13. A method performed by a terminal device, the method comprising: receiving within an allowed frame delay deadline, from a radio node, a frame of a group of frames for a real-time traffic flow, the frame dependent on a late frame of the group of frames that is not yet received; decoding the frame at a first decoder module of the terminal device; receiving beyond the allowed frame delay deadline, from the radio node, the late frame of the group of frames; decoding the late frame at a second decoder module of the terminal device; sending the decoded late frame to the first decoder module; receiving, within the allowed frame delay deadline, one or more subsequent frames of the group of frames, the one or more subsequent frames dependent on the late frame; and decoding, at the first decoder module, the one or more subsequent frames according to the decoded late frame, wherein the first and second decoder modules are part of a video decoder.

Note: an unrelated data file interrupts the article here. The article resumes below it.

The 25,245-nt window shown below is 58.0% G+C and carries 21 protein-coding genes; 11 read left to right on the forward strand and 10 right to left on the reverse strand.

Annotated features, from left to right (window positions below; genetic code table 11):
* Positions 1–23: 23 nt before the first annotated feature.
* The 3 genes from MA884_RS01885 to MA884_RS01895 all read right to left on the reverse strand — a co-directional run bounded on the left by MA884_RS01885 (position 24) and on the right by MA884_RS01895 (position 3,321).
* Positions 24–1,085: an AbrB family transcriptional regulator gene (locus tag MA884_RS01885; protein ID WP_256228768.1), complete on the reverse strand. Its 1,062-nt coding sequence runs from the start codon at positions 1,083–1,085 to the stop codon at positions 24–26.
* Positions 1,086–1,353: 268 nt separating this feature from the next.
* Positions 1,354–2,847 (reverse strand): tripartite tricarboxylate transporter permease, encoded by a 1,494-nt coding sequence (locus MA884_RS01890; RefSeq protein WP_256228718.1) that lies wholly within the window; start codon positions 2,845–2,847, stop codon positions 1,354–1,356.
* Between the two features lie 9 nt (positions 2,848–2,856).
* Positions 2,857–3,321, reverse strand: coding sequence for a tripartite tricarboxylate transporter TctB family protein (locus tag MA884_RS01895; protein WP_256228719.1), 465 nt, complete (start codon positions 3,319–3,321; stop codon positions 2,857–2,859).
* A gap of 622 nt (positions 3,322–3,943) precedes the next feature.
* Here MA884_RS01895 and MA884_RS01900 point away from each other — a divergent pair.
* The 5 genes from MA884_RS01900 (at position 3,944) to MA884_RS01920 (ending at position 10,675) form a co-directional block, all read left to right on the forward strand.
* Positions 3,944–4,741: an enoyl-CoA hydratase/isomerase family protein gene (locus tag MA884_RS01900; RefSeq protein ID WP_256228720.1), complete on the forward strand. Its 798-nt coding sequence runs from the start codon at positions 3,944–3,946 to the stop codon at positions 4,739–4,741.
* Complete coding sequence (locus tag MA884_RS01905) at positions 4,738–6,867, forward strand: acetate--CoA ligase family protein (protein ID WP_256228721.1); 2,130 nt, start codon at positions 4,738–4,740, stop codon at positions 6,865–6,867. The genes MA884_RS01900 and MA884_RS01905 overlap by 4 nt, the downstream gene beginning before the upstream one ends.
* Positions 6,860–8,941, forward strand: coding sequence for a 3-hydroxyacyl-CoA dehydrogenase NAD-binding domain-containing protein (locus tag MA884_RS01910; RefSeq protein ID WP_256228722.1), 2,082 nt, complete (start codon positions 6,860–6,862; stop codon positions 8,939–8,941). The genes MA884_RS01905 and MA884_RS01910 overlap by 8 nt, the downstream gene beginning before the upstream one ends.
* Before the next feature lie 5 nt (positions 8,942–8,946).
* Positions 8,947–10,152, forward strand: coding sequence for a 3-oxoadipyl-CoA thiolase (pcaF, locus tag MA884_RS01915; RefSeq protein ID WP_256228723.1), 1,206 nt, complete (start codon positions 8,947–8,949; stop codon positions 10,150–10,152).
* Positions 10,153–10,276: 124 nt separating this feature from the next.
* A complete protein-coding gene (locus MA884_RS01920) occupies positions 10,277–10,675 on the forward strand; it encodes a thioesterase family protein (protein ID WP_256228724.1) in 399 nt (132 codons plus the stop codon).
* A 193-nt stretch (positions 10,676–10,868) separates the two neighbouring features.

14. The method of claim 13, wherein the frame is decoded at the first decoder module and the late frame is decoded at the second decoder module in parallel or at about a same time.

15. The method of claim 13, wherein the real-time traffic flow is a video flow, the frame is a P-frame, the late frame is an I-frame, and the one or more subsequent frames include one or more subsequent P-frames dependent on the I-frame.

16. A method comprising: receiving, by a user terminal, a first delivery deadline for a radio node to serve the user terminal, the first delivery deadline is set according to established data rates of the radio node; receiving, by the user terminal, late video packets, the late video packets being sent by the radio node instead of being dropped, wherein the late video packets are packets which did not meet the first delivery deadline; and keeping, by the user terminal, already received video packets until the late video packets are received, wherein the already received video packets are packets which are received within the first delivery deadline.